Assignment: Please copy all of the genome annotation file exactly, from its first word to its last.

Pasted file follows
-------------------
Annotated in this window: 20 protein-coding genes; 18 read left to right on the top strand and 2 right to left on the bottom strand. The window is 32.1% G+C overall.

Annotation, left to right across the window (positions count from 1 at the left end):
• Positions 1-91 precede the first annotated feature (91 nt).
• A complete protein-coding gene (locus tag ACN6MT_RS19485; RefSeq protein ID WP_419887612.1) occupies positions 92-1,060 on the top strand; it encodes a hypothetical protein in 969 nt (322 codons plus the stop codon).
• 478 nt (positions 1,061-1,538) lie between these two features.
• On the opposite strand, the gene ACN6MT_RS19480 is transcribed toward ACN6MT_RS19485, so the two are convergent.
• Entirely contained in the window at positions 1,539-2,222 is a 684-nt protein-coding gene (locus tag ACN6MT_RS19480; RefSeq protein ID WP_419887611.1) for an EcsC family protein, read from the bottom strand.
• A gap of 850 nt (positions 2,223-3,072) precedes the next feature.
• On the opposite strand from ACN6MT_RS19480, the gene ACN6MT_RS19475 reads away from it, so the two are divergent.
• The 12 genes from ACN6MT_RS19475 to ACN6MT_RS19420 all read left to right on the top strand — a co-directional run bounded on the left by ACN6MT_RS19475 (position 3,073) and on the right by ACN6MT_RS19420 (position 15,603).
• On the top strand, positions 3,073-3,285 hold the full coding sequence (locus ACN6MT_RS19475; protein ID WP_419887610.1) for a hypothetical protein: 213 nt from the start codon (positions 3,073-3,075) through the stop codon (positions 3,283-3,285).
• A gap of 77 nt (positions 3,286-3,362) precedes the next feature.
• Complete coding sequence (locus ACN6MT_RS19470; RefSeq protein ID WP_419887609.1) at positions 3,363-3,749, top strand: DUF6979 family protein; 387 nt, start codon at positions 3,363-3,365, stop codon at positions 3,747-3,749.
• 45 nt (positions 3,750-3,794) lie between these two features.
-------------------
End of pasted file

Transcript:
Annotated in this window: 20 protein-coding genes; 18 read left to right on the top strand and 2 right to left on the bottom strand. The window is 32.1% G+C overall.

Annotation, left to right across the window (positions count from 1 at the left end):
• Positions 1-91 precede the first annotated feature (91 nt).
• A complete protein-coding gene (locus tag ACN6MT_RS19485; RefSeq protein ID WP_419887612.1) occupies positions 92-1,060 on the top strand; it encodes a hypothetical protein in 969 nt (322 codons plus the stop codon).
• 478 nt (positions 1,061-1,538) lie between these two features.
• On the opposite strand, the gene ACN6MT_RS19480 is transcribed toward ACN6MT_RS19485, so the two are convergent.
• Entirely contained in the window at positions 1,539-2,222 is a 684-nt protein-coding gene (locus tag ACN6MT_RS19480; RefSeq protein ID WP_419887611.1) for an EcsC family protein, read from the bottom strand.
• A gap of 850 nt (positions 2,223-3,072) precedes the next feature.
• On the opposite strand from ACN6MT_RS19480, the gene ACN6MT_RS19475 reads away from it, so the two are divergent.
• The 12 genes from ACN6MT_RS19475 to ACN6MT_RS19420 all read left to right on the top strand — a co-directional run bounded on the left by ACN6MT_RS19475 (position 3,073) and on the right by ACN6MT_RS19420 (position 15,603).
• On the top strand, positions 3,073-3,285 hold the full coding sequence (locus ACN6MT_RS19475; protein ID WP_419887610.1) for a hypothetical protein: 213 nt from the start codon (positions 3,073-3,075) through the stop codon (positions 3,283-3,285).
• A gap of 77 nt (positions 3,286-3,362) precedes the next feature.
• Complete coding sequence (locus ACN6MT_RS19470; RefSeq protein ID WP_419887609.1) at positions 3,363-3,749, top strand: DUF6979 family protein; 387 nt, start codon at positions 3,363-3,365, stop codon at positions 3,747-3,749.
• 45 nt (positions 3,750-3,794) lie between these two features.